When the family had lost almost all their property to Alamelu, Nambi and his brothers and their families had moved to a small house that the family owned on the outskirts of the village and worked on a small plot of land that had somehow escaped the clutches of Alamelu. Krishnan had gone to work on land owned by one of the villagers as his uncles and brothers had not asked him to join them. And, it was at this time that Meenakshi had learned that Krishnan had really been the illegitimate son of her father-in-law, Nambi’s youngest sister, Neela who had died at childbirth. 

One of Krishnan’s brothers had blurted out the truth when Nambi had asked that Krishnan be allowed to work and make a living on the last bit of land that they owned. “There is no room for bastards when there is no money for legitimate sons of the family.” This revelation to Krishnan had devastated Nambi who by then had already become a sickly man. He had died soon afterwards. His wife, who like Meenakshi had never asked questions nor expected much from life, died about six months later. Krishnan had displayed no emotions about the truth of his parentage, and if he had felt anything, Meenakshi had not seen it. He had gone about his life in the same characteristic calm and quiet way that he always had.

Krishnan’s real mother had been one of two daughters among six brothers. Nambi, the man who had adopted Krishnan as his own was the oldest of these six brothers. Of the two daughters, Alamelu, the embittered and revengeful daughter was much older than Neela, Krishnan’s mother. As the youngest in the whole family, Neela had been thoroughly indulged by her parents and her brothers and her every whim had been met no matter how unreasonable. Little did they know that it would be one of her whims that would bring about her ruin. 

The dancer of a traveling dance and drama troupe had caught her fancy one year and she had wanted to learn sadir attam, a traditional form of dance. It was unheard of for girls from orthodox homes to even think of dancing leave alone learn the art form. In fact, by this time since she was twelve or thirteen and old enough to be married, her parents, intent on doing better than what they had done for Alamelu had begun looking for a suitable husband for her. They had in fact put off looking for a bridegroom for Neela because of their disappointment with Alamelu’s match. 

However Neela, used to getting her way, had tried cajoling her parents into looking for a dance teacher for her and when that didn’t work she had resorted to tantrums and sulking. But that hadn’t worked either. Her parents who had given in to all her other demands had been firm on this one. No daughter of theirs was going to dance. Neela would never find a husband from a decent home if they had allowed her. They had let Neela sulk for days and had set about sending out feelers for suitable bridegrooms. They had ignored their daughter who had now taken to crying all day and rejecting food. She had locked herself in a room and refused to come out at mealtimes. This had worried them a little but the thought of Neela demeaning herself and them by dancing was enough to strengthen their resolve to not give in to her stubbornness. One morning, Neela had simply disappeared from the home of her parents.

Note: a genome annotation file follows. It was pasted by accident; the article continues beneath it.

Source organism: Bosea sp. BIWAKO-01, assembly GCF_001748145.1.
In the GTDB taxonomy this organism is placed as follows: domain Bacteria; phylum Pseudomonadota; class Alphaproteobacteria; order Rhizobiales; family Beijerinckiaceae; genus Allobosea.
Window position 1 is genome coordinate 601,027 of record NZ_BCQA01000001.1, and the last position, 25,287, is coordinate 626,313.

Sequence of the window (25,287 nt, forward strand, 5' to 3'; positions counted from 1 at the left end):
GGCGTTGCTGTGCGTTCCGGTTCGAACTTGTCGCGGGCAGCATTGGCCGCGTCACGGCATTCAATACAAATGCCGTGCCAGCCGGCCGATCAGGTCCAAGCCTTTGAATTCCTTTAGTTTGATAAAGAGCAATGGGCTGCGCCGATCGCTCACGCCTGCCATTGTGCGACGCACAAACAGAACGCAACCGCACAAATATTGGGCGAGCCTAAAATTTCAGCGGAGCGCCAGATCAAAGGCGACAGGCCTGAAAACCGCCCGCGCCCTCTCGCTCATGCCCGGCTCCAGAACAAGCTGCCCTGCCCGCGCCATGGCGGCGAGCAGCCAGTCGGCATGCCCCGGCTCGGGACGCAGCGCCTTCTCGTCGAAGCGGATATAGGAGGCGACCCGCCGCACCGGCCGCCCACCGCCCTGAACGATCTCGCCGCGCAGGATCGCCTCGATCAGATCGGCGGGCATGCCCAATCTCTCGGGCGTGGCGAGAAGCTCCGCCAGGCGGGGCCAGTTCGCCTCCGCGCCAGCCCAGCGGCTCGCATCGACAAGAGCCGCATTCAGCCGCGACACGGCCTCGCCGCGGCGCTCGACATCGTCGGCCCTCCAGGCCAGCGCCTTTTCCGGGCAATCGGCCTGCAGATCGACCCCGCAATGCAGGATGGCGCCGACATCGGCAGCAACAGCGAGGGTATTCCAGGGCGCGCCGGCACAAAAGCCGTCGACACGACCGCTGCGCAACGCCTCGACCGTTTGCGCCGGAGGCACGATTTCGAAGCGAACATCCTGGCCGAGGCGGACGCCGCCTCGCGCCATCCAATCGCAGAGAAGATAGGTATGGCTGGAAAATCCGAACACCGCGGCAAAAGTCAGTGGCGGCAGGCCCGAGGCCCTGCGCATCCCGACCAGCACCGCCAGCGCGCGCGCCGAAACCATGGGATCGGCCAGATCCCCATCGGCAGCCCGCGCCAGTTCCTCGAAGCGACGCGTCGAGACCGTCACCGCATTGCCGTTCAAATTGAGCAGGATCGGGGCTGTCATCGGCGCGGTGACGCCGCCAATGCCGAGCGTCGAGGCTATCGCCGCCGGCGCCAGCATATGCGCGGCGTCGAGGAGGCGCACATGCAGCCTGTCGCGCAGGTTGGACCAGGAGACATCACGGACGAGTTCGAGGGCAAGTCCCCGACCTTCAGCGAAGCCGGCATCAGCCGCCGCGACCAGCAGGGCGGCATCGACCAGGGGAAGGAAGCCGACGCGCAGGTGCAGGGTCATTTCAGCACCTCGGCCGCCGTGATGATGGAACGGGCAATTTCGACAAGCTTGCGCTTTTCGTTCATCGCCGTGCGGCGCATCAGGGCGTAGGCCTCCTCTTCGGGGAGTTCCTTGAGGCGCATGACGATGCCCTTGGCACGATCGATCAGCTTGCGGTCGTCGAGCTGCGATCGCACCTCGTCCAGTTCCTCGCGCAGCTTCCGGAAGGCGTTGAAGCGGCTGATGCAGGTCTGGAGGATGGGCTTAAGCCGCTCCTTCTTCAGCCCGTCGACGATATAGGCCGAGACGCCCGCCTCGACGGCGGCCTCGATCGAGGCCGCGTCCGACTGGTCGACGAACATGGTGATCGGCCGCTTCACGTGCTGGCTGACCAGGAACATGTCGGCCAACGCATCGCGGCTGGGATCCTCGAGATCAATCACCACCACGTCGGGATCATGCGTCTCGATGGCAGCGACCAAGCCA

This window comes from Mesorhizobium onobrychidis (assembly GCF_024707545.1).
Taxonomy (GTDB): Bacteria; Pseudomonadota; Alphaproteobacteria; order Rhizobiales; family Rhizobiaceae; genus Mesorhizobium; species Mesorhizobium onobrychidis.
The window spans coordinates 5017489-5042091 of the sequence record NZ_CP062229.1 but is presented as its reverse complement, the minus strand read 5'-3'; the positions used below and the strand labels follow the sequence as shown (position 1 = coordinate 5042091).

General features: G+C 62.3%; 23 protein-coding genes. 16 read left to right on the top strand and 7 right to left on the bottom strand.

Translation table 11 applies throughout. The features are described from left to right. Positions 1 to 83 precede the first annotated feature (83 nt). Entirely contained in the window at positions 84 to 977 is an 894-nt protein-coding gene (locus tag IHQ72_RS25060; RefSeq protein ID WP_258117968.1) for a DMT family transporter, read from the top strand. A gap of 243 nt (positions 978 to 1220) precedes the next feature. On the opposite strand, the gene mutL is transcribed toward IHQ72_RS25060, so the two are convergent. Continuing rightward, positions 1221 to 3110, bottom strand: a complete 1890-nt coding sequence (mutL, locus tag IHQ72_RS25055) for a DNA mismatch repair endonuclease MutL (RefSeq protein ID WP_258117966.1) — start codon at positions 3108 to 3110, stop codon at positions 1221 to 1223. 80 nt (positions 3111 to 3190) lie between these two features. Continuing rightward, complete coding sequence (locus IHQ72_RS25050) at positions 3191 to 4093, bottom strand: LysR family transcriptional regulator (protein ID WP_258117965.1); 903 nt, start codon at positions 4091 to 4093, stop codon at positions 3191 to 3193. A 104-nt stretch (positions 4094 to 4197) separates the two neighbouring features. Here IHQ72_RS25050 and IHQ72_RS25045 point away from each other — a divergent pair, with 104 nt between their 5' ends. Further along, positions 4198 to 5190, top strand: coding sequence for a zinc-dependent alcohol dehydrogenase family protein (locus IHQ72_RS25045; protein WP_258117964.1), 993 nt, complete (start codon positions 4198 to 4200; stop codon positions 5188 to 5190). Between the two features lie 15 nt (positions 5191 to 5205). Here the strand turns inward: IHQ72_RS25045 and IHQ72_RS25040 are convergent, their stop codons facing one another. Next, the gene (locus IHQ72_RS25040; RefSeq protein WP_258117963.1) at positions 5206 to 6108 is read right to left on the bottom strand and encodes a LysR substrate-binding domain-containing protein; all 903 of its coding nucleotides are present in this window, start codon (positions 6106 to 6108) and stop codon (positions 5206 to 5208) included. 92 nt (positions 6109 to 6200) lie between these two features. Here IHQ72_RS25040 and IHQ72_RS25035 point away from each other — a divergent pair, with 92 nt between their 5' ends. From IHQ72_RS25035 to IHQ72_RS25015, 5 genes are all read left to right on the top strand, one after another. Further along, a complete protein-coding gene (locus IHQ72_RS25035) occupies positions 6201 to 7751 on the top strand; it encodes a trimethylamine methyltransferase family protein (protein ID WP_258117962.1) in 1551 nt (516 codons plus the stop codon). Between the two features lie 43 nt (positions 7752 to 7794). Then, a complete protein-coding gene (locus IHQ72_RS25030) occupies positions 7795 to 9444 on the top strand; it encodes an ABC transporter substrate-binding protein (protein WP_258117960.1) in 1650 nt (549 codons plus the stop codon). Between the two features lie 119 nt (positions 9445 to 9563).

Nothing as shocking as this had ever happened in the village or in their family ever before. It was unheard of for a girl from a respectable and orthodox family to run away and so the pain of Neela’s parents’ disgrace had been unbearable. In fact, their devastation had been almost complete given the fact that they had never really recovered from their older daughter’s unhappy marriage. No one had seen Neela and no one had known anything that could have led to her discovery. The only thing that was obvious was that the traveling dance and drama troupe that was visiting the village had something to do with it because they had disappeared too. This made everything worse because Neela was now beyond redemption. The village elders would never let her come back and what was worse was that her family stood the risk of being excommunicated from the village. 

Fortunately, the more prominent members of the little community had decided against excommunicating Neela’s family on compassionate grounds, provided the family disowned Neela. Her brothers, all hardworking and responsible members of the community, had immediately publicly denounced Neela’s actions and rejected her as their sister. Despite this, the stigma of Neela’s thoughtless actions had remained and continued to remain with the family through the years. Every time anyone spoke of the family, they would refer to them as “the family of that runaway or wayward girl.” The daughters of the family had a difficult time finding suitable husbands and many remained unmarried. So the anger that was built against Neela and her offspring was strong and permanent even among family members who had never seen them.